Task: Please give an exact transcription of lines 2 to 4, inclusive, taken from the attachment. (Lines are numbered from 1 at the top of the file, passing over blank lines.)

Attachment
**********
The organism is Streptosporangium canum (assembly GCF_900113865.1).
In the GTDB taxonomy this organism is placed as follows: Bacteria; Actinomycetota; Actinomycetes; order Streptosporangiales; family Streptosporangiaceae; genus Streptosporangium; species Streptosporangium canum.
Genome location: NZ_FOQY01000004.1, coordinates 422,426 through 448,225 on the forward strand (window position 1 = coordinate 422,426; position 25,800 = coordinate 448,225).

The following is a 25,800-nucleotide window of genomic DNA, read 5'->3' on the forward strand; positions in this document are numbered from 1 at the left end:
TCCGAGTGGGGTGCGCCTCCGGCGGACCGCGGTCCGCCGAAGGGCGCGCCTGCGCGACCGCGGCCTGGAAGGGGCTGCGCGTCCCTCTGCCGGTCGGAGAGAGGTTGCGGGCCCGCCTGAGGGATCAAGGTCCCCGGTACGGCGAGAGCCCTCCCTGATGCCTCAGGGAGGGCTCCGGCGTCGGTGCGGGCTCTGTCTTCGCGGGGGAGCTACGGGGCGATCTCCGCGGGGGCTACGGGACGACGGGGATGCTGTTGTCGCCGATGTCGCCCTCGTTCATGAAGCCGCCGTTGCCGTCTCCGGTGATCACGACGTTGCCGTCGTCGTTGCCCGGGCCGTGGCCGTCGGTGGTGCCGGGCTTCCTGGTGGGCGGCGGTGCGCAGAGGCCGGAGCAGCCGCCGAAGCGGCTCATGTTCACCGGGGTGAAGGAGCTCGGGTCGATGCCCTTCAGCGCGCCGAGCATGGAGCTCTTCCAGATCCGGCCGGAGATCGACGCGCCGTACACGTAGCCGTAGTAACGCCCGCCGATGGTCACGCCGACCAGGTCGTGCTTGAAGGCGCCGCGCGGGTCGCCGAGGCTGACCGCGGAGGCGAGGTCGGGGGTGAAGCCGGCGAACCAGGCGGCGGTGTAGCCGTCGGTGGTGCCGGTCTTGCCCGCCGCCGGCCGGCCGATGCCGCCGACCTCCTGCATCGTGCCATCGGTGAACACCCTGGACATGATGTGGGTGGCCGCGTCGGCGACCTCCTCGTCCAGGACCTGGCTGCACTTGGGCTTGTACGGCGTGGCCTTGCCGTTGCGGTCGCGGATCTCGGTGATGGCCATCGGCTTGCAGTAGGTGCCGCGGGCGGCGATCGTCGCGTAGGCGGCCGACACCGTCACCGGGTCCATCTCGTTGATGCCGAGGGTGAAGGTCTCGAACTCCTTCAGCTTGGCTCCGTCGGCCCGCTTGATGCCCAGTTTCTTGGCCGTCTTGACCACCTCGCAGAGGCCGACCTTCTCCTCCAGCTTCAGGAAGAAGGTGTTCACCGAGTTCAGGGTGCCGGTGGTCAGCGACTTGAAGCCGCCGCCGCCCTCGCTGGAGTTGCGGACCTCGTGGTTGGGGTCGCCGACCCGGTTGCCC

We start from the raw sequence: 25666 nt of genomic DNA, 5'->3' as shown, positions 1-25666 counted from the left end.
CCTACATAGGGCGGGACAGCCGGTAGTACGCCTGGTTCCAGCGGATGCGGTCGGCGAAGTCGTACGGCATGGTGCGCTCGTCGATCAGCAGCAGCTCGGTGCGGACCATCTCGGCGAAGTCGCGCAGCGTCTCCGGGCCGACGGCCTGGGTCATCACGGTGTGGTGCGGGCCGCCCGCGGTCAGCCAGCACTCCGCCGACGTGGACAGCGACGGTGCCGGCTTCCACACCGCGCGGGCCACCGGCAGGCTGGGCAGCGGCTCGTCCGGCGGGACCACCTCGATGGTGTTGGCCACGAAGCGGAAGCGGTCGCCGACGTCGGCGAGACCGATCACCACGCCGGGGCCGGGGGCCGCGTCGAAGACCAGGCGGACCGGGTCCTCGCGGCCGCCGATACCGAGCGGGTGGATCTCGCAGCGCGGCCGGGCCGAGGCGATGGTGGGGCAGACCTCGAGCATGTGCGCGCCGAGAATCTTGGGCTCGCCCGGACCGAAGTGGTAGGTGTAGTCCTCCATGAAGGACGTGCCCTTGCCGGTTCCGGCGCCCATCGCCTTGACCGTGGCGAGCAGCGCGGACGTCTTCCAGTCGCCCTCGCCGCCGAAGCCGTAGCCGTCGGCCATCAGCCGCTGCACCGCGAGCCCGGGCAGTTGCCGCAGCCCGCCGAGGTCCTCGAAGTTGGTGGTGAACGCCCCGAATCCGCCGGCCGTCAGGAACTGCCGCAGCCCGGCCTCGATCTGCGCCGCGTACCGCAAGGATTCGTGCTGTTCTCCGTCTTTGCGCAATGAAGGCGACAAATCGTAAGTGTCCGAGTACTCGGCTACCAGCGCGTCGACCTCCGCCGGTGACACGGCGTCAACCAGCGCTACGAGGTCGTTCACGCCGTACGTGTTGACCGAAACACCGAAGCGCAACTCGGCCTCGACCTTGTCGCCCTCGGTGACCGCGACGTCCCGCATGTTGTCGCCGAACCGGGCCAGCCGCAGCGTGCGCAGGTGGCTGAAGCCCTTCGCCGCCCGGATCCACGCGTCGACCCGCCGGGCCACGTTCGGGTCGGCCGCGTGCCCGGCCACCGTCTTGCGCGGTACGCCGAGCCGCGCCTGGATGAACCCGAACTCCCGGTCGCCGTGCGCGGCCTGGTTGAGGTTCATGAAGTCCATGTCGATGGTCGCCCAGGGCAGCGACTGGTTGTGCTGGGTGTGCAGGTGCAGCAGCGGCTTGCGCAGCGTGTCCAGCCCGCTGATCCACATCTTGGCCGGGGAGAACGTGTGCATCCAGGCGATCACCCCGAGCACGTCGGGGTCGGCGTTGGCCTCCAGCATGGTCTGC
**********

In the GTDB taxonomy this organism is placed as follows: Bacteria; Actinomycetota; Actinomycetes; order Streptosporangiales; family Streptosporangiaceae; genus Streptosporangium; species Streptosporangium canum.
Genome location: NZ_FOQY01000004.1, coordinates 422,426 through 448,225 on the forward strand (window position 1 = coordinate 422,426; position 25,800 = coordinate 448,225).

The following is a 25,800-nucleotide window of genomic DNA, read 5'->3' on the forward strand; positions in this document are numbered from 1 at the left end: